9 Very Specific Feelings Only True Thrift Shop Lovers Understand (Because You Know You'll Take Store Credit)
Comparing regular shopping to thrift shopping is like comparing a leisurely Saturday afternoon stroll to a half-marathon, or a leisurely Saturday afternoon hand job to a 40-person orgy: one is a fun way to spend some time, but the other, my friend, is a lifestyle. Thrifting is more than just buying some new clothes: it's a calling, a hobby, and sometimes a vice (especially when you and your housemates have already had the "you're not allowed to bring home any more 'funny' vintage lamps" conversation this month). But more than anything else, thrift shopping is a rare chance to turn shopping into a creative act — an opportunity to make something our of almost nothing, to create a great outfit out of an old bathing suit top and some "as is" hot pants (yeah, there's some serious wear-and-tear in the lower butt cheek region, but you can probably fix that at home, right?).
But even though every individual thrift shopping expedition is a wholly unique adventure — this time, will you find a treasure, or just more slightly discolored, size XXL Coed Naked Lacrosse t-shirts? — there are certain feelings that pass through every thrifter's mind as they once again embark upon the hunt.
Is it a pastime? Is it an addiction? It's not for me to say; all I know is, it's cheaper than going to the mall, and has way more hilarious '70s lamps that look like bowling pins (come on, you can buy ONE more). If you know what I mean, surely you have experienced these nine feelings inside a thrift store's thrilling, dusty walls.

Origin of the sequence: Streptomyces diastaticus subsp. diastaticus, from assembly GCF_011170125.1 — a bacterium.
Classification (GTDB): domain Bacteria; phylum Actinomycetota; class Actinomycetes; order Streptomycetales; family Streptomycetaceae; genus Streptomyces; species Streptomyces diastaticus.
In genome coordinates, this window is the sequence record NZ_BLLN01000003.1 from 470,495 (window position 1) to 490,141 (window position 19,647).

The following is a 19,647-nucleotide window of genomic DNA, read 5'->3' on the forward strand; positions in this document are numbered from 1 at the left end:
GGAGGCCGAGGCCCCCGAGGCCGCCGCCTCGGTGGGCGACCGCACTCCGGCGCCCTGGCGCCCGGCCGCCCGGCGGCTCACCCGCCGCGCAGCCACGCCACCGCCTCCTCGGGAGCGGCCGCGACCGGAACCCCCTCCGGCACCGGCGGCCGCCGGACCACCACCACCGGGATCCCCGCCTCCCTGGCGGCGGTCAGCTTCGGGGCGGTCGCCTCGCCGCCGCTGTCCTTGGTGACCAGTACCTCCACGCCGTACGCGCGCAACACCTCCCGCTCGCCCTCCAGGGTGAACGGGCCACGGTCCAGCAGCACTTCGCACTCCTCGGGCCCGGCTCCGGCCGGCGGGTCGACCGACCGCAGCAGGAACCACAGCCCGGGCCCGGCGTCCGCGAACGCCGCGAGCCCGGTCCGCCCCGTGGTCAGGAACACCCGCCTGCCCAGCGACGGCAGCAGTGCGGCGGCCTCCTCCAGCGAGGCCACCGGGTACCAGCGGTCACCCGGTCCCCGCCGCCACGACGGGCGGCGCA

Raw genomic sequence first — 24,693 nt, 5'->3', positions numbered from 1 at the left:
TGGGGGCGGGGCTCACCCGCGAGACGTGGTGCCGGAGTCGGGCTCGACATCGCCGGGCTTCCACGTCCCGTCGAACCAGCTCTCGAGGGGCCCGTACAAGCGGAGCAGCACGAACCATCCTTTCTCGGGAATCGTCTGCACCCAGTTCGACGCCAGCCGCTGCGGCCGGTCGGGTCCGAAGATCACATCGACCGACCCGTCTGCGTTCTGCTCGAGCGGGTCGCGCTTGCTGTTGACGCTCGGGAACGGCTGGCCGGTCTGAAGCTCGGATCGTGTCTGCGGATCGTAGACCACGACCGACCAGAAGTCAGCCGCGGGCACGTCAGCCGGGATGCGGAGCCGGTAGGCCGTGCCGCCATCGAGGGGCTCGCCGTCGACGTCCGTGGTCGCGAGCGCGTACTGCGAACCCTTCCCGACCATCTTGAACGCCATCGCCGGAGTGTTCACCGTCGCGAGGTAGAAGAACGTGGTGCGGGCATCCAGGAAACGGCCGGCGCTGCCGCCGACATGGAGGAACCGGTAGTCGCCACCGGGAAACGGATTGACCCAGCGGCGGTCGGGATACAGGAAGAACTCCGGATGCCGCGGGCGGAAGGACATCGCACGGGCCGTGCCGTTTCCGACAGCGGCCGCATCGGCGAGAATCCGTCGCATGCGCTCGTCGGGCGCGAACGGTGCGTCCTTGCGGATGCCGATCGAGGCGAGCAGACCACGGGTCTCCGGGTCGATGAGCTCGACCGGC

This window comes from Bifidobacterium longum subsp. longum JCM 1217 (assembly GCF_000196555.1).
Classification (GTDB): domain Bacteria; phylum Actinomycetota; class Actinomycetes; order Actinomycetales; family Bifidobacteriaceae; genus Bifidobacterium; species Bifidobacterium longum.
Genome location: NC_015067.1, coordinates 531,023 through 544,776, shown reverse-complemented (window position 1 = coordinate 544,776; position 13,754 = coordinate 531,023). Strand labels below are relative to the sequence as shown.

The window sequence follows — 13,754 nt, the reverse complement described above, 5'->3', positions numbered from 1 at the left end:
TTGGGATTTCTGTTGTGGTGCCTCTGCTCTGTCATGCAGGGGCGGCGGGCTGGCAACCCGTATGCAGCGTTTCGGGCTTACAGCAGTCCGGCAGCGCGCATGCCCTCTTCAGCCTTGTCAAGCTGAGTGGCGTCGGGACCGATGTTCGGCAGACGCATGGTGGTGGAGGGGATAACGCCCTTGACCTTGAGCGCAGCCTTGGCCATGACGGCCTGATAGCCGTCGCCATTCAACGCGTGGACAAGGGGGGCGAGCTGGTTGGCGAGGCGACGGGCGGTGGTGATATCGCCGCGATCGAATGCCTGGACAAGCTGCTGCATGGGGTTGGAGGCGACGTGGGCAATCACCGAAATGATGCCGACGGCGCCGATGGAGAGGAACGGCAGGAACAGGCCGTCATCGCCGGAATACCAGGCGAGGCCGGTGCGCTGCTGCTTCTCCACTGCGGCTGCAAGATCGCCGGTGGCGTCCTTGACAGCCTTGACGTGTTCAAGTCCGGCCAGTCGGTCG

1. The Glory Of Finding Just What You Didn't Know You Needed
This is the high that gets you hooked on thrifting, and makes everything worth it — the moment when, after hours of poring over piles that seem to contain nothing but stonewashed maternity overalls and stained children's bathing suits, you find the dress or shoes or weird collector's plate that you know will finally make you emotionally whole. I finally found an authentic early '90s Blossom hat! No more therapy for me!
2. The Defeat Of Finding The Perfect Item In The Wrong Size
Of course, if it were that easy, everyone would be into thrifting, and you'd have to Hunger Games your way through the Salvation Army on a Sunday just to find a nice retro snow vest. No, in order to earn that one perfect find, you must first come across 10-20 perfect finds in the very wrong size.
Qualifying very wrong sizes include "so incredibly large that a tailor would laugh while locking their shop door in your face," "was this sized for a baby? I'm serious, did an ACTUAL BABY wear this dress?" and "I think I can get into it, if I just suck in my breath while you zip the zipper and then — awww, I ripped it."
3. The Delusion Of Convincing Yourself Something Is Cuter Than It Is
On days when you can't catch a break, thrifting can feel rough. And in those moments, sometimes we make the executive decision to soothe our battered souls by buying something terrible and pretending it is something good, rather than going home and admitting that we wasted many hours of our precious life pawing through bad stuff strangers threw away.
Yes, this hideous misshapen '80s dad sweater is what I was looking for the entire time! Yes, it is! YES IT IS. I can, um, belt it, and then it's a hideous misshapen sweater dress! Fun! It's only two dollars! LET ME HAVE THIS, I HAVE HAD A REALLY ROUGH WEEK.
4. The Judgement Of Being Buyer-Shamed